Three ‘exploding’ ants of the new species grasping onto a weaver ant.

Curiously enough, while these ants’ peculiar behaviour was first mentioned in distant 1916, no new species have been formally described since 1935, due to insufficient evidence. Instead, scientists used to simply refer to them as the members of a remarkable species group – Colobopsis cylindrica, better known as “the exploding ants”.

That was until an interdisciplinary research team from Austria, Thailand and Brunei came together led by their shared fascination with these insects and their extraordinary mechanism of self-sacrifice (also called autothysis) in 2014. Thus, entomologists, botanists, microbiologists, and chemists from the Natural History Museum ViennaTechnical University ViennaIFA Tulln and Universiti Brunei Darussalam together identified roughly 15 separate species of exploding ants, with one of them now described as new to science in the open access journal ZooKeys.

Aptly named Colobopsis explodens, previously nicknamed “Yellow Goo” for its bright yellow gland secretion, the new species has been picked as the model species of the group, after the scientists deemed it to be “particularly prone to self-sacrifice when threatened by enemy arthropods, as well as intruding researchers”.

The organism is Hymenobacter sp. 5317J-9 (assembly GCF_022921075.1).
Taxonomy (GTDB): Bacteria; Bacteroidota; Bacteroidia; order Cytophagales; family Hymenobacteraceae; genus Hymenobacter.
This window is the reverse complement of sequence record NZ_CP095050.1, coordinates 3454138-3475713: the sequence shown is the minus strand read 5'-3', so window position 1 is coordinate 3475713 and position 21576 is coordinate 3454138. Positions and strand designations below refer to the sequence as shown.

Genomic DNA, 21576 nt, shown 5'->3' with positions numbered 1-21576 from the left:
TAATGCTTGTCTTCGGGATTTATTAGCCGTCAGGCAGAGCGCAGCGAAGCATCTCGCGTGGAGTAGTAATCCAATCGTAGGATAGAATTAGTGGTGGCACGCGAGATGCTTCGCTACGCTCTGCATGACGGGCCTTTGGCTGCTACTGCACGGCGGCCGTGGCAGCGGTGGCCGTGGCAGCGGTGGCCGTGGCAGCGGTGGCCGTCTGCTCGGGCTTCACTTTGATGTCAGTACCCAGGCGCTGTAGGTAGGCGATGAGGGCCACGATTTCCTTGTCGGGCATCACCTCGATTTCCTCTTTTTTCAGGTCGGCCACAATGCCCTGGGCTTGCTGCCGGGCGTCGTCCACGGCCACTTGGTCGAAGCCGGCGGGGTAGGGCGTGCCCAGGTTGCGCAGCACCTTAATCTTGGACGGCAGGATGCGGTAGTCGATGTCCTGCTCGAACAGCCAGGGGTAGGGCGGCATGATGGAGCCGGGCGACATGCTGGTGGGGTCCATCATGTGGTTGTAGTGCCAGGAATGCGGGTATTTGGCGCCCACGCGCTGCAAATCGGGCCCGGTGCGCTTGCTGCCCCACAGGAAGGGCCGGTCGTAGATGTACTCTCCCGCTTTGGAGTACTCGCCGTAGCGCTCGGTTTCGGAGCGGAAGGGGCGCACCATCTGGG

The new species grasping onto a larger unidentified 'exploding' ant.
The new species grasping onto a larger unidentified ‘exploding’ ant.

Being a “model species” means that the ant will serve as an important navigation point in future studies on exploding ants. Publications regarding their behaviour, chemical profile, microbiology, anatomy and evolution are currently in preparation, say the authors. In addition, there are several more new species expected to be described in the near future.

While minor workers exhibit the ability to “explode”, the other castes have specialities of their own. For example, major workers (also called “doorkeepers”) have big, plug-shaped heads used to physically barricade the nest entrances against intruders.

Major worker of the new species ('doorkeeper') with characteristically enlarged head.
Major worker of the new species (‘doorkeeper’) with characteristically enlarged head.